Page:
Title: El Deafo
Author: Cece Bell
Published: September 2014 by Harry N. Abrams
Genre: Graphic Novel Memoir
How I got the book: I borrowed it from my cousin
Starting at a new school is scary, even more so with a giant hearing aid strapped to your chest! At her old school, everyone in Cece’s class was deaf. Here she is different. She is sure the kids are staring at the Phonic Ear, the powerful aid that will help her hear her teacher. Too bad it also seems certain to repel potential friends.
Then Cece makes a startling discovery. With the Phonic Ear she can hear her teacher not just in the classroom, but anywhere her teacher is in school–in the hallway…in the teacher’s lounge…in the bathroom! This is power. Maybe even superpower! Cece is on her way to becoming El Deafo, Listener for All. But the funny thing about being a superhero is that it’s just another way of feeling different… and lonely. Can Cece channel her powers into finding the thing she wants most, a true friend?
I’ve discovered graphic novels again so when my cousin mentioned she had to read this for summer reading, I asked to borrow it.
The book begins with our protagonist, a bunny, Cece, at four-years-old. She becomes ill and as a result, she loses her hearing.
We follow her all the way through fifth grade as she switches hearing aids, trying to come to terms with them, attempting to read lips, learn sign language, and overall, making friends.
This is a memoir based on the author coming to terms with her loss of hearing. It’s a touching story.
Cece, the protagonist, is a wonderful character to follow. She’s sweet, but self-conscious about her hearing aids and feels awkward that she has to give her teacher a microphone in front of the whole class. She doesn’t view her being deaf as something unique or special, she doesn’t know why it happened to her, even though she tries to embrace it by calling it her “superpower.”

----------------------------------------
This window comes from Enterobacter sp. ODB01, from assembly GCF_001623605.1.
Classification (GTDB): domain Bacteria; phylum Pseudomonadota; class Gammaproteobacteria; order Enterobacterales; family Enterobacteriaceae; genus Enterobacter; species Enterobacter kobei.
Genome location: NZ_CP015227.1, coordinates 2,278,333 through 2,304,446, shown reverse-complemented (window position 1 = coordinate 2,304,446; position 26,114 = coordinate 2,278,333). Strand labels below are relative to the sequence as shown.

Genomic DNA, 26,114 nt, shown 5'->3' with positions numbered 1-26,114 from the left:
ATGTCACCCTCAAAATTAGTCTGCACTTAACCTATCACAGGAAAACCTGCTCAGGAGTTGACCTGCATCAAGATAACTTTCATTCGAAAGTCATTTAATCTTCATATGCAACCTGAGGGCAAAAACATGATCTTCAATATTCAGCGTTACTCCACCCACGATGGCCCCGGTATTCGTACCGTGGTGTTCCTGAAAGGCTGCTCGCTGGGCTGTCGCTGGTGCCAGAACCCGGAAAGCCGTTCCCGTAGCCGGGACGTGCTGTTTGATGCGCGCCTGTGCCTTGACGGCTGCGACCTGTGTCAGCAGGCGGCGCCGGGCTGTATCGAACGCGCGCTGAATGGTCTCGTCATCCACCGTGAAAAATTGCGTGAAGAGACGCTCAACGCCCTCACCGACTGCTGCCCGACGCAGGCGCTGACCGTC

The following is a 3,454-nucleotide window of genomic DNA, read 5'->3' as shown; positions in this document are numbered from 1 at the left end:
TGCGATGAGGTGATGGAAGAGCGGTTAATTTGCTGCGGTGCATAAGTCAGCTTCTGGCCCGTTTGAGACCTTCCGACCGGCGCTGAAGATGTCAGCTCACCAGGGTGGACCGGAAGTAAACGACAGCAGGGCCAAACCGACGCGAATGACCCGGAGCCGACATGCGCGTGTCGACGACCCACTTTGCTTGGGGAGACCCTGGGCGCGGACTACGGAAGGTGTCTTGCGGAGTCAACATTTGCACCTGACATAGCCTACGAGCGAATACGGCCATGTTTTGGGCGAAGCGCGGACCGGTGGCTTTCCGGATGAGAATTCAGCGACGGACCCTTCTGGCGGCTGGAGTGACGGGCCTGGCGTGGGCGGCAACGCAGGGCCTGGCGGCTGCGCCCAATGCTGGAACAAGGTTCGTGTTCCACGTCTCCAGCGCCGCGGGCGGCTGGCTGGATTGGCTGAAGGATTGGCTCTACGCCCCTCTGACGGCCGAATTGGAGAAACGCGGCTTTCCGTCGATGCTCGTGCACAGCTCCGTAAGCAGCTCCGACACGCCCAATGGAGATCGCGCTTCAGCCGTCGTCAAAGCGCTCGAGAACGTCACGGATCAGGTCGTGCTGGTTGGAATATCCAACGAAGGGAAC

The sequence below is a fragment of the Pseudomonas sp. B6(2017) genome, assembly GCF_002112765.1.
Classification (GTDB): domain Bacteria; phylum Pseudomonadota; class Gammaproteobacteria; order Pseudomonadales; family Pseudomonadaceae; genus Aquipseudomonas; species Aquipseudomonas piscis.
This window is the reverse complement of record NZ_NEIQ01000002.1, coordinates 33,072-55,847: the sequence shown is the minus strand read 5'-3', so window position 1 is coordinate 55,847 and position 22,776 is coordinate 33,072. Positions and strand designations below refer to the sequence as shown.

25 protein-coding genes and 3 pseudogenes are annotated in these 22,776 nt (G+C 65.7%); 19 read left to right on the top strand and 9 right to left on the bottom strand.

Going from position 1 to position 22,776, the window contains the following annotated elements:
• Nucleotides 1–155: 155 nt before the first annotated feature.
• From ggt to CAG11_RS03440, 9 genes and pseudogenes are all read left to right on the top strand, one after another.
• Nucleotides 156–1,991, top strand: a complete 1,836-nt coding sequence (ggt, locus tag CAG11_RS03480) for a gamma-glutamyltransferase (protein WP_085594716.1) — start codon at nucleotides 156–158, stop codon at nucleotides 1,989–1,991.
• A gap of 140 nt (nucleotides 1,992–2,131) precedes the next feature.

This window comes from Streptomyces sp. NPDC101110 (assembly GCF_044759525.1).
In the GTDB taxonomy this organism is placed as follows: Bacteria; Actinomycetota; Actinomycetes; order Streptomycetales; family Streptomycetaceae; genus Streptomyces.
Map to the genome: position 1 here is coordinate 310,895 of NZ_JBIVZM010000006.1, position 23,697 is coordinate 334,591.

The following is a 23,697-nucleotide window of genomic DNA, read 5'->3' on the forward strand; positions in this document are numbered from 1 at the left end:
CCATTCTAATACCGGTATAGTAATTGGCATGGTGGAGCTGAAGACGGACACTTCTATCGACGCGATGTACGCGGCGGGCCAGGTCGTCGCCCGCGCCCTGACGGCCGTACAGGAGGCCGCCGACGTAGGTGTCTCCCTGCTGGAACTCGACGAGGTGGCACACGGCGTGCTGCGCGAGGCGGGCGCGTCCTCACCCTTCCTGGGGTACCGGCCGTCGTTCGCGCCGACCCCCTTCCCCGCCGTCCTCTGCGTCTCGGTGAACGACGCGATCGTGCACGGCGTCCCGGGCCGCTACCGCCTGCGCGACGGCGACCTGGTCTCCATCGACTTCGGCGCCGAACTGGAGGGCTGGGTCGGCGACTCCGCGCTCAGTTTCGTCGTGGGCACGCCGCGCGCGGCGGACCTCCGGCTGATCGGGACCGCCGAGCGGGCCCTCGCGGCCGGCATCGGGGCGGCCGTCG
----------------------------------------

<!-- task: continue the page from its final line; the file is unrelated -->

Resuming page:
She’s focused on trying to make friends who accept her for who she is and she has a tough time with that, especially because she’s still trying to accept herself.
Cece’s various friends were well rounded and certainly different from each other. They all seemed to accept her loss of hearing, but they showed it in different ways. One friend was pushy and bossy while another spoke loudly and slowly all the time.
Her parents and siblings were wonderful as well. Her mother tried her best to understand, but she was very supportive and did everything for her daughter she possibly could.
It’s a graphic novel, so of course, the pictures made the story. All the characters were bunnies and Cece was the narrator. There was a good share of dialogue, but there was a lot of Cece narrating as well as dream sequences of her using her hearing aids as a superpower.
It’s a really cool way to portray the story as a young child sees it and goes through it.
I enjoyed this story a lot. It’s not often you get a protagonist who’s deaf. It was interesting and fun and cute as well. This story is about making friends and accepting who you are. I would recommend this to anyone and read more of Cece Bell’s books.
El Deafo by Cece Bell gets…
5 out of 5 stars
“And being different? That turned out to be the best part of all. I found that with a little creativity, and a lot of dedication, any difference can be turned into something amazing. Our differences are our superpowers.” –Cece Bell, El Deafo
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